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Knight's Mechanical Encyclopedia (ed. Knight) 30 0 Browse Search
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m.) An outside covering of felt, or other non-conducting material, on the outside of a boiler or steam-chamber to prevent radiation of heat. Cleading; lagging. 2. (Carding-machine.) Bands of leather studded with teeth of wire which engage the fiber. See carding-machine. The following names of parts of clothing are used in a mechanical sense: — Band.Hoop. Belt.Jacket. Bonnet.Lining. Boot.Pocket. Breeching.Seam. Button.Shoe. Cap.Skirt. Collar.Sleeve. Cuff.Sole. Hat.Yoke. Hood. 3. (Menage.) Full horse-clothing consists of the quarter-sheet, breast-piece, hunting-piece, pad-cloth, hood, body-roller, and knee-caps. Cloth-meas′ur-ing ma-chine′. A machine by which fabrics made in great lengths are measured off in pieces of convenient length for sale, and hence known as piece-goods. Cloth-pa′per. Heavy paper used between folds of cloth, in the finishing-press. Cloth-plate. That plate in a sewing-machine on which the work rests, through which the
1,117Briggs and HopkinsJan. 5, 1864. 41,857W. PalmerMar. 8, 1864. 42,379B. F. JoslynApr. 19, 1864. †42,688H. RevnoldsMay 10, 1864. 42,823D WilliamsonMay 17, 1864. 43,529R. D. O. SmithJuly 12, 1864. 44,126W. TilestonSept. 6, 1864. 44,953F. W HoodNov. 8, 1864. 45,176H. ReynoldsNov. 22, 1864. †45,912W. C. DodgeJan. 17, 1865. †45,983W. C. DodgeJan. 24, 1865. 1. (b.) Behind a Barrel; Cylinder charged at Rear.—Continued. No.Name.Date. 46,023R. H. PlassJan. 24, 1865. †46,225W. H. Feb. 7, 1871. 113,053S. S. HopkinsMar. 28, 1871. 115.483B. F. JoslynMay 30, 1871. 115,916F. WessonJune 13, 1871. 116,078Moss and JohnsonJune 20, 1871. 116,422Forehand and WadsworthJune 27, 1871. †116,559F. G. CochranJuly 4, 1871. †116,593F. W. HoodJuly 4, 1871. †117,461C. B. RichardsJuly 5, 1871. †118,752C. Sharps,Sept. 5, 1871. 119,048C. B. RichardsSept. 19, 1871. 121,199J. RupertusNov. 21, 1871. 122,182T. LeeDec. 26, 1871. †128,644W MasonJuly 2, 1872. †128,991Wesso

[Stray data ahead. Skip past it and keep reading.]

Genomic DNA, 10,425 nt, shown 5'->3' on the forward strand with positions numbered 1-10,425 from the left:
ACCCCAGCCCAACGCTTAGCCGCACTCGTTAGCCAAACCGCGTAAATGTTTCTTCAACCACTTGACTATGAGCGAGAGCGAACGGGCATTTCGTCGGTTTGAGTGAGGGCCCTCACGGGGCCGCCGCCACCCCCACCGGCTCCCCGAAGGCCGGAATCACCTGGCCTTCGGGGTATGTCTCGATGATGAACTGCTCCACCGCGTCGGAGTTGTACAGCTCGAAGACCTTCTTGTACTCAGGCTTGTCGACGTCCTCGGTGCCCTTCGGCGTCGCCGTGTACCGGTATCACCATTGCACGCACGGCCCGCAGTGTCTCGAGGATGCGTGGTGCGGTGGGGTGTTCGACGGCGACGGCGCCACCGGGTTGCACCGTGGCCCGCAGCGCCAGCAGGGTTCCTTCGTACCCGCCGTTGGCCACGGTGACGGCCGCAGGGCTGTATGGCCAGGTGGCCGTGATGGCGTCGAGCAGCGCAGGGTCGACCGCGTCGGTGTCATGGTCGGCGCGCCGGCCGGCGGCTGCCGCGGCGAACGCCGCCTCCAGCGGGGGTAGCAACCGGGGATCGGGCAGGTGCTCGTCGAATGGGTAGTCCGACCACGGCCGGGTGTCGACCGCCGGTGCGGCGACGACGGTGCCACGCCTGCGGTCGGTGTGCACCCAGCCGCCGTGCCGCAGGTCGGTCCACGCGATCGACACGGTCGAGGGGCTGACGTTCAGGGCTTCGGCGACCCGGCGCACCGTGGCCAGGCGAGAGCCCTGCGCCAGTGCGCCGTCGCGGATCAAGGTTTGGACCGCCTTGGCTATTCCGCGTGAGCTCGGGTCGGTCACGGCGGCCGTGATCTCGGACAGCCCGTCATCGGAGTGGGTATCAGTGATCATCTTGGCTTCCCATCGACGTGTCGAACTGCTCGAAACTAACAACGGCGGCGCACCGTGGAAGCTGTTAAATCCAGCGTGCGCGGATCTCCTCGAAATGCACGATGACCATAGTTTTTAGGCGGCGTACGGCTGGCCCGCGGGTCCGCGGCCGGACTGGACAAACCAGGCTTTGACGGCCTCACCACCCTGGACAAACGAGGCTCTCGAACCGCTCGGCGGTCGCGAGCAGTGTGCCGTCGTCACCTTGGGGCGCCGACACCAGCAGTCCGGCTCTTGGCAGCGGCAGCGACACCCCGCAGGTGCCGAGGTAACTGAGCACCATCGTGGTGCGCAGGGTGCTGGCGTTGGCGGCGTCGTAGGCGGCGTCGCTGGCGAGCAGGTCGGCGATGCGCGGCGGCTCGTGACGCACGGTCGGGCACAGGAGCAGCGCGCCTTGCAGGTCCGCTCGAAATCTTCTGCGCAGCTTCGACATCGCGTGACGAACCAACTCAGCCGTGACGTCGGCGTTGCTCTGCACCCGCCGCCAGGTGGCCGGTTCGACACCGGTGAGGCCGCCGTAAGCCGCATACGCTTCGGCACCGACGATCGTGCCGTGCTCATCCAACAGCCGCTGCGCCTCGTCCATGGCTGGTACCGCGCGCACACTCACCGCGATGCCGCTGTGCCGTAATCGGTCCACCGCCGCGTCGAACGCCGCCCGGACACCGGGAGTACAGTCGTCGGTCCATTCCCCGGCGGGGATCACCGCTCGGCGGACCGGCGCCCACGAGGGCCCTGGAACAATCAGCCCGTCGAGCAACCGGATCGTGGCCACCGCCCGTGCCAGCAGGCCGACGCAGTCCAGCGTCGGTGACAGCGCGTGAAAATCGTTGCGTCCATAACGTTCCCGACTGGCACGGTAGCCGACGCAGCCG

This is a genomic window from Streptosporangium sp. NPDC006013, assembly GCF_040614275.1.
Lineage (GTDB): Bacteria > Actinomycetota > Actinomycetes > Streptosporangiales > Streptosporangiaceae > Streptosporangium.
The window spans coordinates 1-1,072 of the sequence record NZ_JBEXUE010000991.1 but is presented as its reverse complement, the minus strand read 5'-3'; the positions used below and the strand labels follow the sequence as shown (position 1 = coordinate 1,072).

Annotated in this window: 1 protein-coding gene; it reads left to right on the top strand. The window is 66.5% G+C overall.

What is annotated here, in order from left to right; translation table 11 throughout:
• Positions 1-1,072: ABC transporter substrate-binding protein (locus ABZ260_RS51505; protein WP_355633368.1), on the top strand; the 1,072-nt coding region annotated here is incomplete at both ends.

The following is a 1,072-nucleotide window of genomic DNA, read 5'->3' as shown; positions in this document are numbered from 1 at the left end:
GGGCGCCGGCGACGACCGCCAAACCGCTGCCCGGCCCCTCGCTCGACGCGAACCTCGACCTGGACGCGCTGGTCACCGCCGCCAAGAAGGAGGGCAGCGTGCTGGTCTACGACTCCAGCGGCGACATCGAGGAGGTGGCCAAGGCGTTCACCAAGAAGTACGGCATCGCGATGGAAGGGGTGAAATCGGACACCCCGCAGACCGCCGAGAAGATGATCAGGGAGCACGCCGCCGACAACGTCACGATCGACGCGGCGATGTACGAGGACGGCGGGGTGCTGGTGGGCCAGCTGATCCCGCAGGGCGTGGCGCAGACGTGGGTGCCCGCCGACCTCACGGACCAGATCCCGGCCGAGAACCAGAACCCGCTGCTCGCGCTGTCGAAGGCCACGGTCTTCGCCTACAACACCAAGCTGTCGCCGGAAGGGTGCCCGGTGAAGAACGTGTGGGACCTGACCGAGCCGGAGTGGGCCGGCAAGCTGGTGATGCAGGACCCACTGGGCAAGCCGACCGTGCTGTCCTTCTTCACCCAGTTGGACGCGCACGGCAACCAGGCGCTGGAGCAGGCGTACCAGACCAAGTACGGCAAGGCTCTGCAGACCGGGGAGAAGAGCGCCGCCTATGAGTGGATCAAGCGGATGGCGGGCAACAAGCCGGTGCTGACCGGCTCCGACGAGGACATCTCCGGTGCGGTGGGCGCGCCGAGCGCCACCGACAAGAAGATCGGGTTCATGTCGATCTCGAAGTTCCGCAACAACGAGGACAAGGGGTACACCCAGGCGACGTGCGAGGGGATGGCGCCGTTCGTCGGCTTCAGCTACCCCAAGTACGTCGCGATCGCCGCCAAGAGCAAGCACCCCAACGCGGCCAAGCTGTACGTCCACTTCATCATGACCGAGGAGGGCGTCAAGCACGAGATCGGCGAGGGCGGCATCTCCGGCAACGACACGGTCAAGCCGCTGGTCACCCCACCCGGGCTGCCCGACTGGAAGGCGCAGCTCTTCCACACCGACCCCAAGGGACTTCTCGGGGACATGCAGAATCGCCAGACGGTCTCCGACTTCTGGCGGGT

eaving the thread by means of bobbins, pins, and spindles, as to produce the required pattern. Hood. 1. (Mechanics.) A dome-shaped projection or canopy over a discharging or receiving orifice n in Italy in the time of Martial. It attained its climax in Europe in the twelfth century. Hood′ing-end. (Shipbuilding.) The end of a hood or endmost plank of a complete strake. The hoodihe current depends upon the difference in temperature of the ascending and descending columns. Hood's heater. This is shown at A (Fig. 2593). Hot-water heating-apparatus on the low-pressure nemain's system was of the low-pressure kind, and this class of heaters has been much improved by Hood; see his Practical Treatise on the Warming of Buildings by Hot Water (London, third edition, 1855). Hood's apparatus for heating (B, Fig. 2593) had several variations, but the main features are similar to those of Bonnemain. It consisted of a boiler a and ascending pipe b c, with branches to
refrigerating space, and a trough with discharge-pipes runs around the outside wall at the bottom. Ice-sandal. Ice-san′dal. A clog or shoe to be worn over the boot, and having spurs on the sole to prevent slipping on ice. (Fig. 2654.) Hood's ice-saw. Ice-saw. A long saw with a weight at the lower end (beneath the ice), for cutting long kerfs in pond ice, to make a track for vessels, or to form long slices which are broken in blocks for storage. Ice-saws in the Arctic regions are made of 2/8 to 3/8 inch steel blades, 10 to 24 feet long. See h, Fig. 2658, ice-tools. Hood's ice-saw (English) is mounted on a sled, which is advanced a given distance during each cut, by means of a lever-dog. The saw is suspended from the end of a brake-lever, the weight suspended at the lower end giving the effective stroke, while the men at the brakes raise it between cuts. At each end of the saw is a link or clevis, by which it is attached to the brake-lever and the weight, r